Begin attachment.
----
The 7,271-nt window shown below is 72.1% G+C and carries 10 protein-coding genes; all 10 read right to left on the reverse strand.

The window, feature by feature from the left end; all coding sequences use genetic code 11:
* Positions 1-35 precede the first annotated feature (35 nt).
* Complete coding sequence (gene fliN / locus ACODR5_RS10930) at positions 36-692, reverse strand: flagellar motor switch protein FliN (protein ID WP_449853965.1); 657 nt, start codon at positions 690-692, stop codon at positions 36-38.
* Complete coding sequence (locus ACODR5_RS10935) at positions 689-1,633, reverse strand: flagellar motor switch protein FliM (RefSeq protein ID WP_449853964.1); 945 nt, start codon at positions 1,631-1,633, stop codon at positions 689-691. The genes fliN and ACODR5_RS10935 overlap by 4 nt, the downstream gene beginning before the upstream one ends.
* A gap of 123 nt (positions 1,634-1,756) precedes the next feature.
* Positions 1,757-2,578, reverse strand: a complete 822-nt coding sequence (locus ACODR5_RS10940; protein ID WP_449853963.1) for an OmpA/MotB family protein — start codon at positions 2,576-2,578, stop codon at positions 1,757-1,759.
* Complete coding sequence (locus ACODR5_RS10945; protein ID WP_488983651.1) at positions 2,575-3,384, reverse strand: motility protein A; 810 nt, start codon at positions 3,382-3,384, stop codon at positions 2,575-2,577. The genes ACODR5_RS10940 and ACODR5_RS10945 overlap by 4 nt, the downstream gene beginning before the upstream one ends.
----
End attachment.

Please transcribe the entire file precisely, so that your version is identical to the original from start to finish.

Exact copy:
The 7,271-nt window shown below is 72.1% G+C and carries 10 protein-coding genes; all 10 read right to left on the reverse strand.

The window, feature by feature from the left end; all coding sequences use genetic code 11:
* Positions 1-35 precede the first annotated feature (35 nt).
* Complete coding sequence (gene fliN / locus ACODR5_RS10930) at positions 36-692, reverse strand: flagellar motor switch protein FliN (protein ID WP_449853965.1); 657 nt, start codon at positions 690-692, stop codon at positions 36-38.
* Complete coding sequence (locus ACODR5_RS10935) at positions 689-1,633, reverse strand: flagellar motor switch protein FliM (RefSeq protein ID WP_449853964.1); 945 nt, start codon at positions 1,631-1,633, stop codon at positions 689-691. The genes fliN and ACODR5_RS10935 overlap by 4 nt, the downstream gene beginning before the upstream one ends.
* A gap of 123 nt (positions 1,634-1,756) precedes the next feature.
* Positions 1,757-2,578, reverse strand: a complete 822-nt coding sequence (locus ACODR5_RS10940; protein ID WP_449853963.1) for an OmpA/MotB family protein — start codon at positions 2,576-2,578, stop codon at positions 1,757-1,759.
* Complete coding sequence (locus ACODR5_RS10945; protein ID WP_488983651.1) at positions 2,575-3,384, reverse strand: motility protein A; 810 nt, start codon at positions 3,382-3,384, stop codon at positions 2,575-2,577. The genes ACODR5_RS10940 and ACODR5_RS10945 overlap by 4 nt, the downstream gene beginning before the upstream one ends.